|Title:||AI Institute for Transforming Education for Children with Speech and Language Processing Challenges|
|Principal Investigator:||Govindaraju, Venugopal||Awardee:||State University of New York (SUNY), Buffalo|
|Program:||AI-Augmented Learning for Individuals with Disabilities [Program Details]|
|Award Period:||5 years (01/15/2023 – 12/31/2027)||Award Amount:||$20,000,000*|
|Type:||Exploration, Development, Initial Efficacy||Award Number:||2229873 (NSF)|
Co-Principal Investigators: Feil-Seifer, David; Hadley, Pamela A.; Kientz, Julia A.; Xiong, Jinjun
Purpose: The purpose of this project is to advance artificial intelligence (AI) and create the technology to assist speech-language pathologists (SLPs) with identifying students in need of speech and language services and delivering individualized interventions. Students who experience difficulties with speech or language are at an increased risk of falling behind in their academic and social-emotional development. The COVID-19 pandemic has strained our school systems, which, coupled with a national shortage of SLPs who provide screening and intervention services for these students, further exacerbated the existing education gap between students with and without speech and language difficulties. It is estimated that more than 3.4 million children need speech and language related services in the U.S. school system, yet there are less than 6,100 SLPs. This shortage makes it almost impossible for SLPs to identify all students who may need services and provide individualized services for those who do need it. To address the increased need for early identification and intervention, the researcher team at the AI Institute for Exceptional Education (AI4ExceptionalEd) will advance the frontiers of AI and develop two technologies—the AI Screener to enable and improve early universal screening of all students for speech and language difficulties and the AI Orchestrator to support SLPs in providing evidence-based individualized interventions that are in alignment with each student's individualized education plan (IEP).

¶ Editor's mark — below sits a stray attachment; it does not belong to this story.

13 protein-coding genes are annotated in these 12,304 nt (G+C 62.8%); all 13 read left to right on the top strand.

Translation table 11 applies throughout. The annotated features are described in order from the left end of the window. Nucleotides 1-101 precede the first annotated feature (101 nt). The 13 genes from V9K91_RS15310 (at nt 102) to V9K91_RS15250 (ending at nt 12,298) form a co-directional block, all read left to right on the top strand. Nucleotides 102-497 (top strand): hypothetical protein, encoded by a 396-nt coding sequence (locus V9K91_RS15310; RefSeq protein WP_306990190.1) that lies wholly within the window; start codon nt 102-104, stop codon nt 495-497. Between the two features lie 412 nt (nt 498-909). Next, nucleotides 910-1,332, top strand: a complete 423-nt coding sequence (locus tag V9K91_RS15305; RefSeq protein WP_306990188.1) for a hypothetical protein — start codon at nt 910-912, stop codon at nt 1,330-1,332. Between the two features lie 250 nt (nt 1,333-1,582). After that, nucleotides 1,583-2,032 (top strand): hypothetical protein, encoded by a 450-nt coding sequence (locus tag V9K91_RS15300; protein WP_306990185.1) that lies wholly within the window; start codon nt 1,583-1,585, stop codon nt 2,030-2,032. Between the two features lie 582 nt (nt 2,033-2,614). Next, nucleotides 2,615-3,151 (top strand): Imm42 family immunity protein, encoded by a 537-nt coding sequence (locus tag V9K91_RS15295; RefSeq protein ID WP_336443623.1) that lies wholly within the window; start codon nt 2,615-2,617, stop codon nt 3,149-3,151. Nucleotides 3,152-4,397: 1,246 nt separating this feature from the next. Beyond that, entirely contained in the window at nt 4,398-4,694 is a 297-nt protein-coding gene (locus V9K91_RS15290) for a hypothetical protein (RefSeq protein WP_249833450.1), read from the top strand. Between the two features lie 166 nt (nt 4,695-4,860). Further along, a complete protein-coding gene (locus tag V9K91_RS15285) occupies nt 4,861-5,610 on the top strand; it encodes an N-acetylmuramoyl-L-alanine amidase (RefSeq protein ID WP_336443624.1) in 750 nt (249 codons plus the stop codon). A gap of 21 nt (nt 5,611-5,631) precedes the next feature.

Project Activities and Products: The research team will work to advance AI technology using multiple cutting-edge AI methodologies and develop new technology for SLPs to use in education settings. The AI Screener will be developed to improve early identification of students' speech and language difficulties. The AI Orchestrator will be designed to help SLPs create and administer individualized speech and language interventions and will be evaluated to assess the effects on meeting children's individual IEP learning targets.
Research Setting: The research will take place in urban elementary schools in Western New York, Illinois, Pennsylvania, Texas, Nevada, Washington, Oregon, and California.